Though The Magnet oozes middle-class wholesome 1950's family values, which can be seen these days as starchy and very straight-laced, this unusual offering from the Ealing Studios works well on many levels.
With his father, a child psychologist, ten year old Johnny Brent (James Fox) has a very colourful imagination and loves inventing things and questioning everything. Johnny keeps getting under his mother's feet and so he is sent off out to play at the local beach to explore.
There, he trades rather dishonestly a magic (non-existent) watch for a giant magnet from a younger lad. The lad's nanny tells him off and so Johnny scarpers and starts imagining that he's in trouble with the police. Then, through completely contrived, but affectionately drawn events, the giant magnet comes up for auction and raises money for a hospital appeal. Johnny becomes hero.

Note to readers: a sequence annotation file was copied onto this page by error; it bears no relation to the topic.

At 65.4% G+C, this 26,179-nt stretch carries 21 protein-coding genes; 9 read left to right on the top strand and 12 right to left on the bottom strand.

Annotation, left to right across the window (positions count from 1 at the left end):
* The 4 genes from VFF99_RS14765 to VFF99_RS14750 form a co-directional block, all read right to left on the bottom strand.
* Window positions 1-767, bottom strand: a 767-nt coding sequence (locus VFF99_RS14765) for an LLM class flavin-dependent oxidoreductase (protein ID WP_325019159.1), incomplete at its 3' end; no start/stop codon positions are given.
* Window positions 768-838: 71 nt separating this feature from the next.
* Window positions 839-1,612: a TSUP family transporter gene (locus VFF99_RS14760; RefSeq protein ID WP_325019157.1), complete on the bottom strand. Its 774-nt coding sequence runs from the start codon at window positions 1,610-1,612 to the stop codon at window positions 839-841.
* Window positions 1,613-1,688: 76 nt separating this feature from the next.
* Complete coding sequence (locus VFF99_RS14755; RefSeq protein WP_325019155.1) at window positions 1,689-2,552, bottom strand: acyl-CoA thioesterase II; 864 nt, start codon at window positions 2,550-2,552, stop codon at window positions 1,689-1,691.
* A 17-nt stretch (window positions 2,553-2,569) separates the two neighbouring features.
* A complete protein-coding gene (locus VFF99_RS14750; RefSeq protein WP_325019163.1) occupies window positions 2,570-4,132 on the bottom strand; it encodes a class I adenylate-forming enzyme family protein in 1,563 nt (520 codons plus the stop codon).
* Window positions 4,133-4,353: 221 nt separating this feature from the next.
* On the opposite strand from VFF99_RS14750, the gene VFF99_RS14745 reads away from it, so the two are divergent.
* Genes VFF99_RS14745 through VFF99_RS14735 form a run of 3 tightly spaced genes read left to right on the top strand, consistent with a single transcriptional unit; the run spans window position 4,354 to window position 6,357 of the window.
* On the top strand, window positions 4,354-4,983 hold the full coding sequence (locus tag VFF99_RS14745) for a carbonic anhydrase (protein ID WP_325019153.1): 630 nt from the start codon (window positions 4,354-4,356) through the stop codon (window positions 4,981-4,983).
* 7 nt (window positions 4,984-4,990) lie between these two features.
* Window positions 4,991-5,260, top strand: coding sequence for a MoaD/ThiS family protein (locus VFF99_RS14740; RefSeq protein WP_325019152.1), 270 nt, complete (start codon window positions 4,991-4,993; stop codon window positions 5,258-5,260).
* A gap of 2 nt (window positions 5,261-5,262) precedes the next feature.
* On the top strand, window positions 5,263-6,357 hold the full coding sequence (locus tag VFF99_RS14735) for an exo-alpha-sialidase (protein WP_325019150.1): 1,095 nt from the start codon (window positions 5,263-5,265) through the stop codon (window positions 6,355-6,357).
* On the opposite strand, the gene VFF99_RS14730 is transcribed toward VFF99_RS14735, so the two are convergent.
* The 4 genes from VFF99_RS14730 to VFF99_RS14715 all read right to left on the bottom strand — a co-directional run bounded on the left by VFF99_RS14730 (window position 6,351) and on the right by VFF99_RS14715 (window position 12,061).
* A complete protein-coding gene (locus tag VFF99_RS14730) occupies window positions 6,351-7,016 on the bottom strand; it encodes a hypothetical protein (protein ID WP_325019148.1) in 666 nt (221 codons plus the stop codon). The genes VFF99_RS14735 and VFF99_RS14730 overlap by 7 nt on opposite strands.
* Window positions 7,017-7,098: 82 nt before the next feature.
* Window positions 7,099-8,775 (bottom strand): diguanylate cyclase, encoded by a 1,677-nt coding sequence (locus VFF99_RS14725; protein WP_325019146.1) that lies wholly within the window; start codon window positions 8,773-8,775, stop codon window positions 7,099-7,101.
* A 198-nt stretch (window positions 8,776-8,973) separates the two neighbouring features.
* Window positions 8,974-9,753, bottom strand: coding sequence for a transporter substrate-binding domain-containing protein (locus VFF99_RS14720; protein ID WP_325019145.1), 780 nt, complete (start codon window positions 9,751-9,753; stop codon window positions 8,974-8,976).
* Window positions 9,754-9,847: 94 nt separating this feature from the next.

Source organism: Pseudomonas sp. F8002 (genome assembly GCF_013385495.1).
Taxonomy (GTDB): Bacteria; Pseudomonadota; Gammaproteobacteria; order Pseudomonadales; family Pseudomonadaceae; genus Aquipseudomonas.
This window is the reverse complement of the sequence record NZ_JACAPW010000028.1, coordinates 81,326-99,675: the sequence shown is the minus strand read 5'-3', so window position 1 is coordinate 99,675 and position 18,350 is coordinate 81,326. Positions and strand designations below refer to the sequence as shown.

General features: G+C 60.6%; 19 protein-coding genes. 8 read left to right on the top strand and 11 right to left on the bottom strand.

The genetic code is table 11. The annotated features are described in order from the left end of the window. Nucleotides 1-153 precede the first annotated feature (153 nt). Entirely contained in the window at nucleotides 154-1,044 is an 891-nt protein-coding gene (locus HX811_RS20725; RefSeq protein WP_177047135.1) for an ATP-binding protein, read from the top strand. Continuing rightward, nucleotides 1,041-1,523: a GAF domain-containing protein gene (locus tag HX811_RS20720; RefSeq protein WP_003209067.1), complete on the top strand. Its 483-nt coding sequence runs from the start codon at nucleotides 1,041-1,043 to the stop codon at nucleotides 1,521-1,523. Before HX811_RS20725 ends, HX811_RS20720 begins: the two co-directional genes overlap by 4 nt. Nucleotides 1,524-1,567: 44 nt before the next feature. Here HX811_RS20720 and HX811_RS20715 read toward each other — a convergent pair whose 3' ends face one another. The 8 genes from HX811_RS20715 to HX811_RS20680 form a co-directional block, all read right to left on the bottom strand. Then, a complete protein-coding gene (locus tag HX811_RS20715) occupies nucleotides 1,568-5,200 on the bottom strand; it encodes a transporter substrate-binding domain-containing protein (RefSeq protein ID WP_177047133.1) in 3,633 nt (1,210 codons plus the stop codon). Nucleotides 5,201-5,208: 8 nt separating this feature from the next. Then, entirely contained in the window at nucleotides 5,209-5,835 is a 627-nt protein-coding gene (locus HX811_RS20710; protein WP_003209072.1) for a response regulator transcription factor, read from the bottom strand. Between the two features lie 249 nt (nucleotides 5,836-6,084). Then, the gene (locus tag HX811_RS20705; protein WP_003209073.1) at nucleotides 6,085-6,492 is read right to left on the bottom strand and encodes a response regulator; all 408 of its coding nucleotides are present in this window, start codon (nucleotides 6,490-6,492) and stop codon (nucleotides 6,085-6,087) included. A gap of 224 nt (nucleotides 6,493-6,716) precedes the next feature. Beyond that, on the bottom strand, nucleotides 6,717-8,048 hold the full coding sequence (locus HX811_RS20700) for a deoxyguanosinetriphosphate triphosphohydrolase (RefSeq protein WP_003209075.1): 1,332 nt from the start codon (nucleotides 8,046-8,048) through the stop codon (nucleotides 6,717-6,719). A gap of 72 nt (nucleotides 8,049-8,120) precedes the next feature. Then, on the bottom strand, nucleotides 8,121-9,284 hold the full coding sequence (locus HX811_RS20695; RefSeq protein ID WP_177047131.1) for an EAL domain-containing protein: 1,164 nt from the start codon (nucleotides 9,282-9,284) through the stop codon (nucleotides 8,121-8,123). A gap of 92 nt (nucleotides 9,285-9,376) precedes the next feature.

Yes, this is whimsical nonsense and is rather Disney, before Disney did such things. But it's also the locations and snapshot of British life back then. It'll certainly appeal to the older generation and undoubtedly, to us boys of all ages, more, as it harks back to our own childhoods.
Generally, the acting is quite average and the direction from Ealing regular Charles Friend is about passable, though there are some fantasy sequences which are OK. However, the young James is a tonic, eschewing youthful zest and intrigue. He's completely natural and believable, little wonder that he went on to become the mega star he did.
The DVD transfer is OK but is a bit soft.
All in all, if you're expecting a comedy caper, as in the best Ealing tradition, you may be disappointed. But if you love your Ealing's and want to explore beyond the box-set classics, then this does quite nicely.